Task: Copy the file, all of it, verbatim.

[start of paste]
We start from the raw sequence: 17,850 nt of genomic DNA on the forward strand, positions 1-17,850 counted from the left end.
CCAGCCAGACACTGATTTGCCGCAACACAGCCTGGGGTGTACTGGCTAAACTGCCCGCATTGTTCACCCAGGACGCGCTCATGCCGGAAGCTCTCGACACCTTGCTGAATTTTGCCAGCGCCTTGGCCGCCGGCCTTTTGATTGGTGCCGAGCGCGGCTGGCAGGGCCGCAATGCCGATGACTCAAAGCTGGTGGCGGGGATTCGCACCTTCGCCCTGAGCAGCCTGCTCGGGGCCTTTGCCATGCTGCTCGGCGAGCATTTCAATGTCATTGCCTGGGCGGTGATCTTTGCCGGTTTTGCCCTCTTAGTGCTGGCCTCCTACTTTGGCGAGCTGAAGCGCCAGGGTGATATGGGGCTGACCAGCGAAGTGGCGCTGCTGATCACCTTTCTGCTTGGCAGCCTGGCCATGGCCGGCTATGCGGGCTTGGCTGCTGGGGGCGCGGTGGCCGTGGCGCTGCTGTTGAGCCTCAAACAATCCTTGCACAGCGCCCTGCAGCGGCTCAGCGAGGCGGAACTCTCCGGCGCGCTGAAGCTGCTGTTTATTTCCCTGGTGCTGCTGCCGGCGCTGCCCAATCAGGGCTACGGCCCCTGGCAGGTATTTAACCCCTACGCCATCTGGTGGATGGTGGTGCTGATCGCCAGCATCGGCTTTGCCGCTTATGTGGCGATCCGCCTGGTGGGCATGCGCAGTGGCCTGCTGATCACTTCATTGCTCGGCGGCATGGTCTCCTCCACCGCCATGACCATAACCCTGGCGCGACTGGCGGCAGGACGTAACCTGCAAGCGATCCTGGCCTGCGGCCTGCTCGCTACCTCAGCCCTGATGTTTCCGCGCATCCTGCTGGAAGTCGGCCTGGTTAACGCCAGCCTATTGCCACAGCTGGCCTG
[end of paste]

We start from the raw sequence: 17,850 nt of genomic DNA on the forward strand, positions 1-17,850 counted from the left end.
CCAGCCAGACACTGATTTGCCGCAACACAGCCTGGGGTGTACTGGCTAAACTGCCCGCATTGTTCACCCAGGACGCGCTCATGCCGGAAGCTCTCGACACCTTGCTGAATTTTGCCAGCGCCTTGGCCGCCGGCCTTTTGATTGGTGCCGAGCGCGGCTGGCAGGGCCGCAATGCCGATGACTCAAAGCTGGTGGCGGGGATTCGCACCTTCGCCCTGAGCAGCCTGCTCGGGGCCTTTGCCATGCTGCTCGGCGAGCATTTCAATGTCATTGCCTGGGCGGTGATCTTTGCCGGTTTTGCCCTCTTAGTGCTGGCCTCCTACTTTGGCGAGCTGAAGCGCCAGGGTGATATGGGGCTGACCAGCGAAGTGGCGCTGCTGATCACCTTTCTGCTTGGCAGCCTGGCCATGGCCGGCTATGCGGGCTTGGCTGCTGGGGGCGCGGTGGCCGTGGCGCTGCTGTTGAGCCTCAAACAATCCTTGCACAGCGCCCTGCAGCGGCTCAGCGAGGCGGAACTCTCCGGCGCGCTGAAGCTGCTGTTTATTTCCCTGGTGCTGCTGCCGGCGCTGCCCAATCAGGGCTACGGCCCCTGGCAGGTATTTAACCCCTACGCCATCTGGTGGATGGTGGTGCTGATCGCCAGCATCGGCTTTGCCGCTTATGTGGCGATCCGCCTGGTGGGCATGCGCAGTGGCCTGCTGATCACTTCATTGCTCGGCGGCATGGTCTCCTCCACCGCCATGACCATAACCCTGGCGCGACTGGCGGCAGGACGTAACCTGCAAGCGATCCTGGCCTGCGGCCTGCTCGCTACCTCAGCCCTGATGTTTCCGCGCATCCTGCTGGAAGTCGGCCTGGTTAACGCCAGCCTATTGCCACAGCTGGCCTG